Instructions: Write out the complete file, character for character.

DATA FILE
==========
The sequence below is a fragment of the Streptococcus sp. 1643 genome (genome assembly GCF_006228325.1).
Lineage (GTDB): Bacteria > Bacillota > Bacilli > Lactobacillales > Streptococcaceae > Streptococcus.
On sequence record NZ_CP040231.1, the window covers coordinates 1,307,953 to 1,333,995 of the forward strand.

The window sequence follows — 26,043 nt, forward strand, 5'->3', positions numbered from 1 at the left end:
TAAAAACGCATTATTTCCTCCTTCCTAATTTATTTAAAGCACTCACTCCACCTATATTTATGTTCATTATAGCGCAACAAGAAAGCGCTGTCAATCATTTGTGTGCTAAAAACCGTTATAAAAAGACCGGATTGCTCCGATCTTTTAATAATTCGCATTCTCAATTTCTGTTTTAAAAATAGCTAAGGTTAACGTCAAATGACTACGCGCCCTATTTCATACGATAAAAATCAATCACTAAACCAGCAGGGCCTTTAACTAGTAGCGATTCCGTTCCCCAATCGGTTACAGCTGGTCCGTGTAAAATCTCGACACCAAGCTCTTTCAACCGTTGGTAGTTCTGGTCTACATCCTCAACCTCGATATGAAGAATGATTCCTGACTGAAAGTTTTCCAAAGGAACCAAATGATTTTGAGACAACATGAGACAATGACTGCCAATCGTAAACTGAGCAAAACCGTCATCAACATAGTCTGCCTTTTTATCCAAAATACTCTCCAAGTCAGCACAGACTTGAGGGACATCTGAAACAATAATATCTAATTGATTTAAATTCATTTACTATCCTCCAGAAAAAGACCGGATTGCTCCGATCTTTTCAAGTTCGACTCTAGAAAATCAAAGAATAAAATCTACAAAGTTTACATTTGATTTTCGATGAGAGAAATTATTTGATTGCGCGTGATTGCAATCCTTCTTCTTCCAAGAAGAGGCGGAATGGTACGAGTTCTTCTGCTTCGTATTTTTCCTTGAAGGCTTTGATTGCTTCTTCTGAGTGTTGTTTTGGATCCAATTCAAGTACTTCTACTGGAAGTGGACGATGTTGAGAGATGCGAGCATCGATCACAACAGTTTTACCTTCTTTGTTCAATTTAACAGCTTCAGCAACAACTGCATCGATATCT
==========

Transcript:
The sequence below is a fragment of the Streptococcus sp. 1643 genome (genome assembly GCF_006228325.1).
Lineage (GTDB): Bacteria > Bacillota > Bacilli > Lactobacillales > Streptococcaceae > Streptococcus.
On sequence record NZ_CP040231.1, the window covers coordinates 1,307,953 to 1,333,995 of the forward strand.

The window sequence follows — 26,043 nt, forward strand, 5'->3', positions numbered from 1 at the left end:
TAAAAACGCATTATTTCCTCCTTCCTAATTTATTTAAAGCACTCACTCCACCTATATTTATGTTCATTATAGCGCAACAAGAAAGCGCTGTCAATCATTTGTGTGCTAAAAACCGTTATAAAAAGACCGGATTGCTCCGATCTTTTAATAATTCGCATTCTCAATTTCTGTTTTAAAAATAGCTAAGGTTAACGTCAAATGACTACGCGCCCTATTTCATACGATAAAAATCAATCACTAAACCAGCAGGGCCTTTAACTAGTAGCGATTCCGTTCCCCAATCGGTTACAGCTGGTCCGTGTAAAATCTCGACACCAAGCTCTTTCAACCGTTGGTAGTTCTGGTCTACATCCTCAACCTCGATATGAAGAATGATTCCTGACTGAAAGTTTTCCAAAGGAACCAAATGATTTTGAGACAACATGAGACAATGACTGCCAATCGTAAACTGAGCAAAACCGTCATCAACATAGTCTGCCTTTTTATCCAAAATACTCTCCAAGTCAGCACAGACTTGAGGGACATCTGAAACAATAATATCTAATTGATTTAAATTCATTTACTATCCTCCAGAAAAAGACCGGATTGCTCCGATCTTTTCAAGTTCGACTCTAGAAAATCAAAGAATAAAATCTACAAAGTTTACATTTGATTTTCGATGAGAGAAATTATTTGATTGCGCGTGATTGCAATCCTTCTTCTTCCAAGAAGAGGCGGAATGGTACGAGTTCTTCTGCTTCGTATTTTTCCTTGAAGGCTTTGATTGCTTCTTCTGAGTGTTGTTTTGGATCCAATTCAAGTACTTCTACTGGAAGTGGACGATGTTGAGAGATGCGAGCATCGATCACAACAGTTTTACCTTCTTTGTTCAATTTAACAGCTTCAGCAACAACTGCATCGATATCT